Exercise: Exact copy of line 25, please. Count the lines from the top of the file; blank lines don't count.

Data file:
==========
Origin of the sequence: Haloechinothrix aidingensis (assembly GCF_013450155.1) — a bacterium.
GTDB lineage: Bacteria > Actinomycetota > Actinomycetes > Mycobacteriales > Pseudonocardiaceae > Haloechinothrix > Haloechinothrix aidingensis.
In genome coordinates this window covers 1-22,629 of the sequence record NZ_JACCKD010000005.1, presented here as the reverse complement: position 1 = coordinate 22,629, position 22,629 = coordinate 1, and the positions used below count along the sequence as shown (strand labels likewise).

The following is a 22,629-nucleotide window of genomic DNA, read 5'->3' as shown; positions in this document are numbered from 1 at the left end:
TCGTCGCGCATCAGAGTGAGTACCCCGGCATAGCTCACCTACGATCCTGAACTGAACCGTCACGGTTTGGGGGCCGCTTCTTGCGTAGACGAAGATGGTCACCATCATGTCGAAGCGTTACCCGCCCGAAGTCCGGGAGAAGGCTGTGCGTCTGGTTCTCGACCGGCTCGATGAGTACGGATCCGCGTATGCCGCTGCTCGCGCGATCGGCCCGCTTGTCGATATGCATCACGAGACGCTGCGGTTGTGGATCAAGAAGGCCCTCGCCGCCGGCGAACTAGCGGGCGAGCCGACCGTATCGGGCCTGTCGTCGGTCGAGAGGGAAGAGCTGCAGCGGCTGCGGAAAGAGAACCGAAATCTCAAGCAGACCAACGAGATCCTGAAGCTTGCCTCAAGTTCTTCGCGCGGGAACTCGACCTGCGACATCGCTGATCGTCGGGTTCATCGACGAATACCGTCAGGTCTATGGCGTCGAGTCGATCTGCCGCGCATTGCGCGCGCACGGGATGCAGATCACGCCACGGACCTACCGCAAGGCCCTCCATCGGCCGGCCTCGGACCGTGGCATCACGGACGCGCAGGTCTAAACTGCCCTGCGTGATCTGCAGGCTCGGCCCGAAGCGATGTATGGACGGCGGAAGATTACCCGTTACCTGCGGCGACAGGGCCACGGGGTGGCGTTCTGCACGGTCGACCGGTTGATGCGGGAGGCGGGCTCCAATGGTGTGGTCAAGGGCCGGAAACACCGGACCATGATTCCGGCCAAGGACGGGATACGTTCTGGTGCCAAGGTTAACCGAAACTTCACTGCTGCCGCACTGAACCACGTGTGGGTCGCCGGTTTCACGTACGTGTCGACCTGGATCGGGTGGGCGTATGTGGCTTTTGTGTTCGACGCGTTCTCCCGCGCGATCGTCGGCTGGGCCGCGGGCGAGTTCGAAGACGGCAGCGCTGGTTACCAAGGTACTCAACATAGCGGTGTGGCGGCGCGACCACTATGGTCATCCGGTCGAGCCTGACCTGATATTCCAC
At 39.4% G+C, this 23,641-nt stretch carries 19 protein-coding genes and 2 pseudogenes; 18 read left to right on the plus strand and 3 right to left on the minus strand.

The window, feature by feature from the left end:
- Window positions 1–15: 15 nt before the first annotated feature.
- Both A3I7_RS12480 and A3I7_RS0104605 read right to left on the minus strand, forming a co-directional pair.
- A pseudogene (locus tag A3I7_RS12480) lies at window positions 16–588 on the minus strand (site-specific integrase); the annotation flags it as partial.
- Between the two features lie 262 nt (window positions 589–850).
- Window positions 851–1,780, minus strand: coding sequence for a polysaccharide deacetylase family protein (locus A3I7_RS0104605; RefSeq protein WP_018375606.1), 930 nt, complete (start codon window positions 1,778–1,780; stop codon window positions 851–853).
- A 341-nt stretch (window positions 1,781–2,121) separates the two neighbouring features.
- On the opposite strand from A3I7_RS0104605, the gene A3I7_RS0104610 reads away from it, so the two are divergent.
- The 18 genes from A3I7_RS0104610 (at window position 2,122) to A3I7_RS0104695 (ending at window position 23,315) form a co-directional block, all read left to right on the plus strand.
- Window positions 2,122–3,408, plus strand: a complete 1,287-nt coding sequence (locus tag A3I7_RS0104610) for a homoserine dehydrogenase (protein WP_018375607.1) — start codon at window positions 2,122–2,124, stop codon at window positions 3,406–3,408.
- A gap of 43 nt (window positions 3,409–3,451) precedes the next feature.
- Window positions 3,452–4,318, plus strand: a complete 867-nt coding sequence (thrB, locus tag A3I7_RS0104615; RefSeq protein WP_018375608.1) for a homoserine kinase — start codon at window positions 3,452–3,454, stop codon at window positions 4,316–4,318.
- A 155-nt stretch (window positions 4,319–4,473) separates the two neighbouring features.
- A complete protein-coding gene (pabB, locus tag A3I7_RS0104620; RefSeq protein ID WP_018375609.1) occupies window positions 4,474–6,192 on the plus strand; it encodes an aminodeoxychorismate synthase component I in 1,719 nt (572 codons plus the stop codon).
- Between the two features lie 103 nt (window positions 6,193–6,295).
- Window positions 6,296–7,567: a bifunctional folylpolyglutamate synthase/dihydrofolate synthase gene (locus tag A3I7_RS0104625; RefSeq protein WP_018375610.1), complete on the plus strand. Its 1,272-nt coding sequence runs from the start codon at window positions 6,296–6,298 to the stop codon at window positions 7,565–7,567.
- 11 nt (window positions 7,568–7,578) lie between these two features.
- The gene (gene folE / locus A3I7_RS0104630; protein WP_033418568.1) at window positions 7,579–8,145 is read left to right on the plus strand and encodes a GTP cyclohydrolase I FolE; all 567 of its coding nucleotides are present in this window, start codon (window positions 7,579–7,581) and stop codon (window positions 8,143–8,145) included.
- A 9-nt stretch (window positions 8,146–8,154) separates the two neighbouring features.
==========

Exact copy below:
- A 9-nt stretch (window positions 8,146–8,154) separates the two neighbouring features.